2 °) The second error is to believe that, because the Bible is a Christocentric revelation, we must see representations, types of Jesus Christ, in all the texts of the Old Testament and in all the characters. It was already a fault of the School of Alexandria, and more particularly of Origen, but it is a fault that we still find today: that of allegorizing the Old Testament, that is to say say to read historical accounts as mere stories of spiritual realities and to superimpose Jesus Christ on one character or another, or to plaster New Testament doctrines on Old Testament texts that were not so clear.

Paul makes an allegory, in Galatians 4: 22-26, citing Hagar and Sarah, but he was inspired of God. He was able to do this because the Spirit of God gave him this infallible understanding of the Old Testament. As far as we are concerned, we stressed above that we are not inspired like the apostles but rather enlightened by the Spirit of God. We therefore do not have the authority to allegorize the Old Testament texts as the apostle did.

So our responsibility is not to make all the Old Testament stories allegorical, but to show how God has revealed Himself by protecting His people, by feeding them, by answering their prayers; how he answered Abraham, that faithful man, how he punished others, and how he prepared for the coming of Christ.

3 °) The third error is to seek to reproduce today the extraordinary events which are found in the Word of God. The revelation is progressive, it implies that certain events, which have taken place once in history, do not need to be repeated. If we understand this, we will avoid the trap that some people who are hungry for miracles fall into.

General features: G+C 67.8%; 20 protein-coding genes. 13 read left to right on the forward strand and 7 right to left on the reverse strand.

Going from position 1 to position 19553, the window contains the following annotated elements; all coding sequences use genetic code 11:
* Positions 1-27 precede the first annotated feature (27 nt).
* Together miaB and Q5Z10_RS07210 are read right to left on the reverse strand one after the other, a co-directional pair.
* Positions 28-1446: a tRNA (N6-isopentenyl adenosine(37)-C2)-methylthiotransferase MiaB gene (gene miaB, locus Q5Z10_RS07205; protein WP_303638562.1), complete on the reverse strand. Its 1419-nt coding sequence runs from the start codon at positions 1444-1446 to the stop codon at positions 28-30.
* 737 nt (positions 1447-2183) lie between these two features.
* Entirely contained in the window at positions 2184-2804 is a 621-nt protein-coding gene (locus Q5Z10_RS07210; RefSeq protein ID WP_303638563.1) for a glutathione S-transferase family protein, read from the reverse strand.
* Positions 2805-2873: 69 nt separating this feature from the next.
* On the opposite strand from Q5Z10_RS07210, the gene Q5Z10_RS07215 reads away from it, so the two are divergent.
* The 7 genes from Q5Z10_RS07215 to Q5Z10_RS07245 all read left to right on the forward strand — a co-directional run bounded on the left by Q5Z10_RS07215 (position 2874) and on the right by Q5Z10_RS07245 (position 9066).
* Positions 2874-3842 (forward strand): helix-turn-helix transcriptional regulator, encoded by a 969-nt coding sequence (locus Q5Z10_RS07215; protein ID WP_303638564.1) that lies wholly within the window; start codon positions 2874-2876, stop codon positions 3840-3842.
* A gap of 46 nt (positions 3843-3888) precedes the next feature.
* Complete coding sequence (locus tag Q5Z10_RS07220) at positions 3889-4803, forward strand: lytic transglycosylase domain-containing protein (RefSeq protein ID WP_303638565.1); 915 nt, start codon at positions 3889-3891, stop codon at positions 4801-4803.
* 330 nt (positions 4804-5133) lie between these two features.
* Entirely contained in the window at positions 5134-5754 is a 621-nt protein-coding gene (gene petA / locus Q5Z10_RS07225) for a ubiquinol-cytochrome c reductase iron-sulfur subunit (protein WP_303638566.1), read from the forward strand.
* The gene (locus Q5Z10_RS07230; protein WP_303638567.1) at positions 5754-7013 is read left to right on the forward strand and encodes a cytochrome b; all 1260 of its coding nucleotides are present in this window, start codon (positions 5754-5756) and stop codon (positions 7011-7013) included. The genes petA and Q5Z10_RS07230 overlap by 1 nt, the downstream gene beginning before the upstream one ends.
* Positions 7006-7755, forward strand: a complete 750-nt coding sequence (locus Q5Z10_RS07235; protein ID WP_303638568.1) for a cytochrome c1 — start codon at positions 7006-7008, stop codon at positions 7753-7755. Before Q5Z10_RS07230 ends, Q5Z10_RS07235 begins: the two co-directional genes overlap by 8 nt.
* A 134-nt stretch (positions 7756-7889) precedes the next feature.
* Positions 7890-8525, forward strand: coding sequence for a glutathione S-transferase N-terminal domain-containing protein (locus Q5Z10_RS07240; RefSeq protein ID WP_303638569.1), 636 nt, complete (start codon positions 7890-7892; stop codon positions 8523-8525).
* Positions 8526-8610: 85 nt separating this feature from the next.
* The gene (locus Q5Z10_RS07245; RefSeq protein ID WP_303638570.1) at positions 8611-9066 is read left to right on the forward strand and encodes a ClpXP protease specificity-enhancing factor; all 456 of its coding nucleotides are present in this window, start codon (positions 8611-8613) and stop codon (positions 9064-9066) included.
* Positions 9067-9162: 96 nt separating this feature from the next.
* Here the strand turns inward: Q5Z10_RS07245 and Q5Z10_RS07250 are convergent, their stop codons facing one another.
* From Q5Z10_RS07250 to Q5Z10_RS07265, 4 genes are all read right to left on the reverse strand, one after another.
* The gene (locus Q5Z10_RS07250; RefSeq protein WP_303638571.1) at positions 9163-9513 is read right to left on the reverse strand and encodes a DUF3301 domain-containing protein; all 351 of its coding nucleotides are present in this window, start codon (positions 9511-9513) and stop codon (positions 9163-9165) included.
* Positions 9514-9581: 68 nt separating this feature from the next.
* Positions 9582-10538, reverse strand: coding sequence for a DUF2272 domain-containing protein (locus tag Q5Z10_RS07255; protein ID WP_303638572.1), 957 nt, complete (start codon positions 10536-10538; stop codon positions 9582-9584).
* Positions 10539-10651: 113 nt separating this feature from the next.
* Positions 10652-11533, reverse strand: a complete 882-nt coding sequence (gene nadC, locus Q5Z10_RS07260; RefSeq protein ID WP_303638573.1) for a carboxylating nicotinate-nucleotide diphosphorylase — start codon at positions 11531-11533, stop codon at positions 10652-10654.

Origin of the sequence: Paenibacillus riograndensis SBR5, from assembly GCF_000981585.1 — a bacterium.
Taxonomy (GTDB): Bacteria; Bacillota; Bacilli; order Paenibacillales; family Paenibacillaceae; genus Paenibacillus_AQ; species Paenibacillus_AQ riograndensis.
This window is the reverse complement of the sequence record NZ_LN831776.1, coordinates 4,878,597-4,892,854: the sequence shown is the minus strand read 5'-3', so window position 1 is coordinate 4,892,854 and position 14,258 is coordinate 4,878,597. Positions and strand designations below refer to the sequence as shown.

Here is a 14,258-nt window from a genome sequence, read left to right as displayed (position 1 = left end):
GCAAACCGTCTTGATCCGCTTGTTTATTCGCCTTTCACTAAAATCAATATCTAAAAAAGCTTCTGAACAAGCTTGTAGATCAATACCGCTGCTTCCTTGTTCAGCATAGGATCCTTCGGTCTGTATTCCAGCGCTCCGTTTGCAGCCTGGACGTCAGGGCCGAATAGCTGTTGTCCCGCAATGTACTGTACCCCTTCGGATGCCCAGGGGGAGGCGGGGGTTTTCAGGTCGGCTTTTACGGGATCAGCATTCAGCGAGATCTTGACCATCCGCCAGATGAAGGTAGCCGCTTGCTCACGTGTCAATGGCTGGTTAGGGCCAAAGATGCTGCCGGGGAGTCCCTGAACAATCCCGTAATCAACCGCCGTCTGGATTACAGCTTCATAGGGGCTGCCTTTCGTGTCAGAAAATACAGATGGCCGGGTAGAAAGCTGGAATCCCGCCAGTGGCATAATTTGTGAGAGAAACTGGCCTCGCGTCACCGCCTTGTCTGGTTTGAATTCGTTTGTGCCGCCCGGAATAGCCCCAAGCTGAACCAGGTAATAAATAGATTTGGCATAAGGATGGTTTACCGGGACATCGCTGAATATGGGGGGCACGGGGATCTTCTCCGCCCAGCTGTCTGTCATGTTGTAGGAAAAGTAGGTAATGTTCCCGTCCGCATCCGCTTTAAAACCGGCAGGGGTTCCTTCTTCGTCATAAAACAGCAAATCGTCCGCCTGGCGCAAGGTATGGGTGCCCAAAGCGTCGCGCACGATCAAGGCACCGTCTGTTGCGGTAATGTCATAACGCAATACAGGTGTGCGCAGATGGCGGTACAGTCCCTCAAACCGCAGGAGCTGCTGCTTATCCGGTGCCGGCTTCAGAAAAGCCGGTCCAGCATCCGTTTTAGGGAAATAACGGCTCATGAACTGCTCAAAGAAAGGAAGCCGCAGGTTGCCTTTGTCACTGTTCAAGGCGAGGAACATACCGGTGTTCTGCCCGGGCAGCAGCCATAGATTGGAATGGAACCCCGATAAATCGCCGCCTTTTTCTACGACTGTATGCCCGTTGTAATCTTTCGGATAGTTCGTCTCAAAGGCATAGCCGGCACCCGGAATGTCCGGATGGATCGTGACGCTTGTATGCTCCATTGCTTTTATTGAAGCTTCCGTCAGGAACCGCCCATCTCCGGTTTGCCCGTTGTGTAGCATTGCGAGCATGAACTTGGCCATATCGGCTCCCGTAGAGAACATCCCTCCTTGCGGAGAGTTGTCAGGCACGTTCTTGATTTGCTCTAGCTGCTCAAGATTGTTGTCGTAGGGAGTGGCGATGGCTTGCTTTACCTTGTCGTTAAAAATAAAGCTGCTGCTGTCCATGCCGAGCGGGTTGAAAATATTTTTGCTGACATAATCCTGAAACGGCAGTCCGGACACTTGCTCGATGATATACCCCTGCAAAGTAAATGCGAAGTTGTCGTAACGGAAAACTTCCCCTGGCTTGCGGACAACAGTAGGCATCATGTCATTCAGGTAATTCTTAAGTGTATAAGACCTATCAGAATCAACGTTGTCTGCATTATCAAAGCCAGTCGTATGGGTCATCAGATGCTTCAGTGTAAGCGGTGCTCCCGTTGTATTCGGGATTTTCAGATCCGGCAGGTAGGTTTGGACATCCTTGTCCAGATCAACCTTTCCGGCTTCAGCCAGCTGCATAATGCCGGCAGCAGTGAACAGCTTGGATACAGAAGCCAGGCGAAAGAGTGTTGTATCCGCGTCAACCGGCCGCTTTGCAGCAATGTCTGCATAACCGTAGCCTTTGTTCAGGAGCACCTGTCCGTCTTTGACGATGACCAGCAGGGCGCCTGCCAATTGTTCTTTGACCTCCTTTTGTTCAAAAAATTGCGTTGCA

So if we understand that speaking in tongues at Pentecost had a specific purpose, that of "forcing" the proclamation of the Gospel message to pagans and other nations, we will not seek to repeat this event in our time. The same is true of the crossing of the Red Sea: it took place once and for all on the way out of Egypt and we do not have to try to reproduce the same event. It is written to show us the liberation of God's people from slavery.

4 °) Finally, the fourth error is that of building a doctrine without taking into account all the biblical data on the subject. It is easy to take a verse, read it, study it, and build a whole doctrine without avoiding other verses that might get in our way or contradict the doctrine we are building. Rather, our responsibility as Christians is to act honestly before the Word of God: take all biblical data and seek to interpret it as faithfully as possible.We will only be able to state a doctrine when we have succeeded in giving a plausible and certain interpretation even to texts which appear to oppose it at first glance

The Bible is a wonderful book, we realize this more and more, but it is not always easy to understand because our human hearts are crooked and we quickly slip from one side to the other. side or the other. So let us constantly approach this book in a spirit of humility and prayer so that God may enlighten us. Let us ask him for the illumination of his Spirit. Let us read it to know it better and better, to imbue ourselves with it in order to glorify better and better Jesus Christ our Savior revealed in Scripture.